Investment firms sell a controversial way to hedge volatility
As the shadow of volatility looms, it’s out with simplicity, in with complexity.
A little-watched corner of the investment-product industry is offering money managers some refuge from jittery markets by combining bonds with exotic options. The security offers juicy yields and the prospect of better returns than vanilla equity investments if prices swing moderately.
It’s a fresh approach for investors who have counted too heavily on passive instruments to gain exposure to stocks in recent years, according to UBS, which extols the virtues of the strategy.
The product’s moniker: the barrier reverse convertible. It’s an esoteric debt security issued by banks such as UBS which is linked to the performance of a stock or index, while protecting against modest declines in the underlying asset. As such, it’s effectively a hedge against an uptick in price swings for bullish investors.
While U.S. regulators have warned in the past about the risks posed by such products to retail investors, rising expectations that stock volatility will climb from 2017’s record lows are spurring money managers to hedge against price declines. That’s something they typically can’t do by holding merely long-only passive instruments.
“You want on the one hand to keep getting a relatively decent yield from your investments, but also protect your portfolio against short-term bouts of volatility — and in fact make use of that volatility,” Maximilian Kunkel, chief investment officer for Germany at UBS Wealth Management, said in an interview. “Barrier reverse convertibles in a portfolio context help you achieve just that.”
Sales of structured obligations issued by banks in Switzerland climbed 32% in the first quarter from a year earlier to $91.8 billion, according to the country’s Structured Products Association. Notes like reverse convertibles made up 47% of those sales, many of which go to wealthy clients of Swiss private banks. The securities are also sold in Germany and the U.S.
The scrutiny puts a spotlight on a small corner of the $3.4 trillion ETF industry.February 23
Concerns came into focus when a $1.9 billion exchange traded note lost 90% of its value in a single day.February 15
FINRA considers reverse convertibles to be complex products and has fined banks such as Wells Fargo in 2011 for unsuitable sales of the securities to elderly customers in America. In a separate bulletin that year, the regulator warned that “in exchange for these higher yields, investors in these products take on significantly greater risks."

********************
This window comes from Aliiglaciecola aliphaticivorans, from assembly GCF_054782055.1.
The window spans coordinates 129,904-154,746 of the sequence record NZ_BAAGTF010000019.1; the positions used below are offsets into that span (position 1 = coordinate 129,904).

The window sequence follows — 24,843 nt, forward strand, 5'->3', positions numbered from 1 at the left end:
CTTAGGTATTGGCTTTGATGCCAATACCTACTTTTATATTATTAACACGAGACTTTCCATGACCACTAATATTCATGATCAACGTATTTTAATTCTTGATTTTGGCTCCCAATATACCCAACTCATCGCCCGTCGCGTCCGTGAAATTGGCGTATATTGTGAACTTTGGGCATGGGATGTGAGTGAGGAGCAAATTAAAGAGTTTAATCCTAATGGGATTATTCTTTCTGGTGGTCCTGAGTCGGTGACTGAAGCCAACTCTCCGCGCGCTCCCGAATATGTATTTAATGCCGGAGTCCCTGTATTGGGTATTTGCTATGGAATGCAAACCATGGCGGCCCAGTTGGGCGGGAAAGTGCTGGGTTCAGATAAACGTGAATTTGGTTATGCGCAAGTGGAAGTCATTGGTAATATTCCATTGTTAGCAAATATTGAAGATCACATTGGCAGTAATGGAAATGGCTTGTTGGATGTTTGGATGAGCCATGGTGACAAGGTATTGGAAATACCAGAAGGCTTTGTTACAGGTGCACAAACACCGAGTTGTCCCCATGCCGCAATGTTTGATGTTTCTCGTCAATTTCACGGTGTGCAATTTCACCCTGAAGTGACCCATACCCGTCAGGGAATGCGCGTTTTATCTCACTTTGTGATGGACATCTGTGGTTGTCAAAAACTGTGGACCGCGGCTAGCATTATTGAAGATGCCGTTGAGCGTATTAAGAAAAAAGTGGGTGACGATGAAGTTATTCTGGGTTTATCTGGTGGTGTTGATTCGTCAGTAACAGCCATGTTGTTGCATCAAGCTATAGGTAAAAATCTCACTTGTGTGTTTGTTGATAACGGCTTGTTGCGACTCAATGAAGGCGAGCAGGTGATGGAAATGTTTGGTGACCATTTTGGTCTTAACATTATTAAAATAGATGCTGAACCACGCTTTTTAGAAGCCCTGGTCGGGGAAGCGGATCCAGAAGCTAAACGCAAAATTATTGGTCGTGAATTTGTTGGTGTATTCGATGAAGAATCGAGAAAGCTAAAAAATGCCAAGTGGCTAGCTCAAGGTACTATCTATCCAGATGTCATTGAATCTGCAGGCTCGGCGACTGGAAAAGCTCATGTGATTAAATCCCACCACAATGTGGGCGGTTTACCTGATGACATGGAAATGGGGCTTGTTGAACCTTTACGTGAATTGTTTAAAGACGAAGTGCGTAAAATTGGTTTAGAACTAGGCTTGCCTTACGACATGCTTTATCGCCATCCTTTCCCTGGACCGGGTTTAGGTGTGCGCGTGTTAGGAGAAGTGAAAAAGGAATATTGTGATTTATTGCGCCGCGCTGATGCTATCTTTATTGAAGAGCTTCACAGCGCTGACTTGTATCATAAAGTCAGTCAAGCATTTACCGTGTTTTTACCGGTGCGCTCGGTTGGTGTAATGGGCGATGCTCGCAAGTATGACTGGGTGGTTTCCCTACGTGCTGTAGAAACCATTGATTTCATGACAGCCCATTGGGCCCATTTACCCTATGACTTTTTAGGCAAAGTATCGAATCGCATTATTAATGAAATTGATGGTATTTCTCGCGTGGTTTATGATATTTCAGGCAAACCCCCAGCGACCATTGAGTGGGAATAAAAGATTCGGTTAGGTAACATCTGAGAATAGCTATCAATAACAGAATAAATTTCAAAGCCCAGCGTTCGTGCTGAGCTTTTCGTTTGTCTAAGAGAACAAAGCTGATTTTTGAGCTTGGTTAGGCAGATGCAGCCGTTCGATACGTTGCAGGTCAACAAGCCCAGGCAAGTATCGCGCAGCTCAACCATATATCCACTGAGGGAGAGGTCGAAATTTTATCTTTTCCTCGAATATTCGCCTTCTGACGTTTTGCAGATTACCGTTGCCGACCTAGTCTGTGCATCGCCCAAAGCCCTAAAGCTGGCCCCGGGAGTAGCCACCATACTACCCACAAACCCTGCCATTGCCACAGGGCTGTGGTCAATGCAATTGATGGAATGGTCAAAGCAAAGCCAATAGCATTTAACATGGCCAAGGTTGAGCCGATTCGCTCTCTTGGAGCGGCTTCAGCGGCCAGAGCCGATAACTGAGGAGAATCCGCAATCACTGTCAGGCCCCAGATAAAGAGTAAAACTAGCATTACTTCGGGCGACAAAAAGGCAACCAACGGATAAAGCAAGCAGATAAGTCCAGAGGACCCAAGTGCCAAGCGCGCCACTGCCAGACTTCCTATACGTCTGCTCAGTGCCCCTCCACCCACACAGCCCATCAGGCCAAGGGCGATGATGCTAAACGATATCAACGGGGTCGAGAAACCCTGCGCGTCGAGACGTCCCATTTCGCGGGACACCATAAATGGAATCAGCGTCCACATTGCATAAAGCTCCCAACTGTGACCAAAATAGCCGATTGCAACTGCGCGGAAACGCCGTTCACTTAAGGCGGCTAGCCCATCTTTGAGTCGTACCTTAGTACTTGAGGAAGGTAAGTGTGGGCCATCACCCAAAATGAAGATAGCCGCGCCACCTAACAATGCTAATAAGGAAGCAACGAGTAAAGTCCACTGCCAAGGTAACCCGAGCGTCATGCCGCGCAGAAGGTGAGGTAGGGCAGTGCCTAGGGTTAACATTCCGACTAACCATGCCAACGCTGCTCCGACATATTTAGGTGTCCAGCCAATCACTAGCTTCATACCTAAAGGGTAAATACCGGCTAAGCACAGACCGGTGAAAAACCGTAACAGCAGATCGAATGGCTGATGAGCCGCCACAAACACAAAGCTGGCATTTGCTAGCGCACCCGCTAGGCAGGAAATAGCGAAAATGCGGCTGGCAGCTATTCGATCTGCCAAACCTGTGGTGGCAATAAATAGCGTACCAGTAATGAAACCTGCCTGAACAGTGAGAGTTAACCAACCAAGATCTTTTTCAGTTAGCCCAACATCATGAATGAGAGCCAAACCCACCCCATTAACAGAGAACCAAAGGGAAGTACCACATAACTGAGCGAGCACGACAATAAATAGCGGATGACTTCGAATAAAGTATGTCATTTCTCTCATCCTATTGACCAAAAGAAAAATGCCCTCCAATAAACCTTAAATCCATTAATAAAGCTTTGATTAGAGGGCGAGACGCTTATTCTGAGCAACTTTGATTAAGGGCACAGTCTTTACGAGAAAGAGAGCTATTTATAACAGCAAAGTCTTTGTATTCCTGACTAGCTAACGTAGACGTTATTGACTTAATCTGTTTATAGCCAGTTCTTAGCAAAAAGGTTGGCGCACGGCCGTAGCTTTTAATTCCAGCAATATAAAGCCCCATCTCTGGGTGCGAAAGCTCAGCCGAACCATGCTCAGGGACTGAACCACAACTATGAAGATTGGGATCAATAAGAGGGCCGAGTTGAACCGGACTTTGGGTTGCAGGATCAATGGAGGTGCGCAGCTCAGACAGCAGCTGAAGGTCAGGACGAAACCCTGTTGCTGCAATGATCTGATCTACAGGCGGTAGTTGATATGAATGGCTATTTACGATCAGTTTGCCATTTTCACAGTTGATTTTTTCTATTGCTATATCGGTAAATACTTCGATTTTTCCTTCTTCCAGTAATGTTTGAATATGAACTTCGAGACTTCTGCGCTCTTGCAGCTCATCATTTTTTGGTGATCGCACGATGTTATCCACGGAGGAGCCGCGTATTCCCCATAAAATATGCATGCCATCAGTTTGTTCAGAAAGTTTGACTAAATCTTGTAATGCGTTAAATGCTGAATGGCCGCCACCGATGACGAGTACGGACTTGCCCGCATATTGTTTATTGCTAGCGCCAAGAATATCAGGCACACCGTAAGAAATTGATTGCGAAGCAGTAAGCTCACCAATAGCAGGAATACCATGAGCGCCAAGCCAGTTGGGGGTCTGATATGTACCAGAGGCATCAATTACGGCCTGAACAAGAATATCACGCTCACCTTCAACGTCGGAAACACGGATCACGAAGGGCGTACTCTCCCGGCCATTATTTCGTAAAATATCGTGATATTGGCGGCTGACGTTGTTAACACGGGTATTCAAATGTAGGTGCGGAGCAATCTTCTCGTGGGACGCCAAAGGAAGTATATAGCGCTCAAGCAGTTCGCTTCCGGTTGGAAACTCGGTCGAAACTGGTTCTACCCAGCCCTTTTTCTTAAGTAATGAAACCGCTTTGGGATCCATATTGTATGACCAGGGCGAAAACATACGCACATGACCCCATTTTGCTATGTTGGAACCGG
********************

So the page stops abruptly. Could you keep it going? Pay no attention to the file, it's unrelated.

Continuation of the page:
The instruments are of a different stripe from VIX products, some of which blew up spectacularly in February. Here’s how it works: Owners of the notes effectively buy a bond and sell a put option on a stock or index, exposing them to losses if the equity sinks. Selling in this way gives them a higher yield than a vanilla corporate obligation.
The put is known as a “down and in” barrier option, which means it only kicks in when the stock falls beyond a certain amount, putting the seller on the hook for losses. If the stock falls less than that, stays steady or rises, the option is essentially dormant. This ‘barrier’ makes the securities less volatile than the underlying shares
By allowing the referenced asset to move within a corridor, a portfolio with barrier reverse convertibles can deliver stronger risk-adjusted returns, according to UBS. It recommends six-month notes tied to individual stocks chosen based on a range of factors from implied volatility to analyst ratings.
“Our view is that you want to take out some of your long-only equity exposure and systematically deploy that capital in barrier reverse convertibles,” said Kunkel. Higher volatility and rising interest rates can improve the terms on the securities, he said.
The cost to investors? Fees are typically lower than for hedging strategies offered by active managers but higher than passive products. There’s also limited liquidity, and counterparty risk, or the chance that the issuer of the notes won’t be able to pay its obligation.
And as the appeal of such complex products grows for mom and pop, investors would do well to note it’s not a fool-proof strategy — the built-in hedge crumbles once the barrier is breached.
“When the market is down a lot, that’s when your protection disappears,” said Guillaume Chatain, chief executive of structured-note platform ResonanceX and a former JPMorgan Chase banker.